The Most Popular Men's Haircuts of the 21st Centruy

The Most Popular Men's Haircuts of the 21st Centruy

The Most Popular Men's Haircuts of 2019

The 1950s were a glorious time for men. This is when tall hairstyles were all the rage, which makes it a great time for pomade manufacturers, as well.

The 1980s were a different time; men were sporting mullets and longer hairstyles. Then, in the ‘90s, men retreated to shorter hairstyles and made them spiky.

Fast forward to today, when most men’s haircuts involve leaving out longer hair at the top and then shorter hair at the sides. Even if that description sounds too generic, though, you can style it in different ways. 

There are also haircuts for men that we’ve borrowed from the previous decades. Read on to see which of these modern hairstyles would suit you.

1. Fade Haircuts

You might already know about fade men’s haircuts, but let’s put that into words. Fade haircuts are aptly called as such because the hair “fades” from the top to the bottom.

The hair length is longest at the top. Then, it tapers off into extreme short lengths right before the ear and the nape.

Under this hairstyle, there are many subcategories that you have to remember if you want your barber to give you the perfect look. 

A high fade haircut starts closer to the top of your head. A low fade haircut starts closer to your ears and neckline. The latter gives a more extreme fading look; in some low fades, the tapering is almost non-existent.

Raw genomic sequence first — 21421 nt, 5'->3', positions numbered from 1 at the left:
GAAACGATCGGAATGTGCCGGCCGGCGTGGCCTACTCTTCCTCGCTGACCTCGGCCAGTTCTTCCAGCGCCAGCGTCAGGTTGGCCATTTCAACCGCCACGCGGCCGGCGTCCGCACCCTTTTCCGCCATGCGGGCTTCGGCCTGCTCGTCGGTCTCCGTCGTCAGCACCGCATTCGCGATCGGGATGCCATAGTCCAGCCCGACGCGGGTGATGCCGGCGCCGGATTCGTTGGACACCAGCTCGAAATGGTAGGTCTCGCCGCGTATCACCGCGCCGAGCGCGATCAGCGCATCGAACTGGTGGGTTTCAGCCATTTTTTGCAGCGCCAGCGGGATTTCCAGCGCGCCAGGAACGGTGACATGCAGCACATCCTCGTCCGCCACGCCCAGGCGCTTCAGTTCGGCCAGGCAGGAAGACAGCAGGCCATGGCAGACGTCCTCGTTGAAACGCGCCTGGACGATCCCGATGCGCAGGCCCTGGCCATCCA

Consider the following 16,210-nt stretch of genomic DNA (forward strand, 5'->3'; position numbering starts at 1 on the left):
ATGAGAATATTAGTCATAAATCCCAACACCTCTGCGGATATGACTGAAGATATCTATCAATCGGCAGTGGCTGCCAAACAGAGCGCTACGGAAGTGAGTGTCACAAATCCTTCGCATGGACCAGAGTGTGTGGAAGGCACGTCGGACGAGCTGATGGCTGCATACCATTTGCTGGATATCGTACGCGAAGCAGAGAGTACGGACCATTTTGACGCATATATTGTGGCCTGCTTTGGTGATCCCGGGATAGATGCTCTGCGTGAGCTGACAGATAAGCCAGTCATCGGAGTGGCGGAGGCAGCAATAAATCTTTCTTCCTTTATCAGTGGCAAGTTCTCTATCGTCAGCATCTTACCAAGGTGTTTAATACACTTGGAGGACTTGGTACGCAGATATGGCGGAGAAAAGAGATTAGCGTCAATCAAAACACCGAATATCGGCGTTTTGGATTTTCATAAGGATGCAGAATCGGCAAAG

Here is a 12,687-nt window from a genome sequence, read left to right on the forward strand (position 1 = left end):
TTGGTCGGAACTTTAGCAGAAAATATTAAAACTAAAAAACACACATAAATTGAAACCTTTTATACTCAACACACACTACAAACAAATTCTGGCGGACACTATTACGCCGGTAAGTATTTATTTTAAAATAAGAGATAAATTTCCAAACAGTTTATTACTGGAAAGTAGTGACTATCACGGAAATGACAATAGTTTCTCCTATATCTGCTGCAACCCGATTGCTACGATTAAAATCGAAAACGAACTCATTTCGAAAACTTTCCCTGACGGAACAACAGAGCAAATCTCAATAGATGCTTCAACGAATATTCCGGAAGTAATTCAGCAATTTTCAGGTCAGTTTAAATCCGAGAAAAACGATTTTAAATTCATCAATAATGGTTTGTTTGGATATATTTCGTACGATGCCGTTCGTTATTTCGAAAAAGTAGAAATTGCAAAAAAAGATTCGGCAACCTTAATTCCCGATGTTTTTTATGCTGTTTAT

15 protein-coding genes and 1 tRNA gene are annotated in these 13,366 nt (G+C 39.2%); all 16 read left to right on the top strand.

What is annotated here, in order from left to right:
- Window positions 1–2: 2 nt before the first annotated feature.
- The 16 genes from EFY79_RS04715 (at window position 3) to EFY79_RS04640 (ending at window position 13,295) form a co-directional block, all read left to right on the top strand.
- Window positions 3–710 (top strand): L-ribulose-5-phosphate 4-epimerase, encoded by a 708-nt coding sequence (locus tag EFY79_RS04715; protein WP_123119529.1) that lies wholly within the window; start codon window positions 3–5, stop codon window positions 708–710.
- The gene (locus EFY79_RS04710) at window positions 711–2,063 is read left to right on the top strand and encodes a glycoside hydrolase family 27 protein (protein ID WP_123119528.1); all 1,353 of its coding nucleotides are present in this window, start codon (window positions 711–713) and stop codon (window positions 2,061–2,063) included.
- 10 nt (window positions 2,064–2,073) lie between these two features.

We also have skin fades, wherein the barber blends the hair into the skin. Unlike the two examples above, which ends in short-but-still-there hair, this type shaves the hair at the end. 

2. Undercut Hairstyles

Undercuts start high on the sides, often leaving voluminous hair at the top then short hairs at the sides. This might sound similar to fade haircuts to you, but it has one distinct difference: the hair at the sides is similar in length, which means no tapering. Many modern hairstyles today combine these two into an undercut fade, though.

Like fade haircuts for men, there are many types of undercuts, as well.

A disconnected haircut, for example, features extreme contrast. The barber shaves the hair at the sides, while the hair at the top is longer than usual.

You can also pair this style with other hairstyles below.

3. Line Hairstyles

The is one of the hairstyles that challenges a barber’s creativity and cutting skills. This involves shaving a clear, defined line in any part of the hair. 

One of the most popular looks of a line hairstyle involves an undercut fade. The line is right below the top part, separating the long hair at the top and the fade.

A barber can place the line at any part of the hair, though. In some cases, it’s not even a line but a curve. They can also put two or more lines to achieve the look they want.

4. Quiff

Quiff hairstyles have been around since the 1950s. Evidence: Elvis Presley, whose hair is still revered today.

There’s a slight difference to the modern quiff, however. You only need about 3 inches of hair at the front today.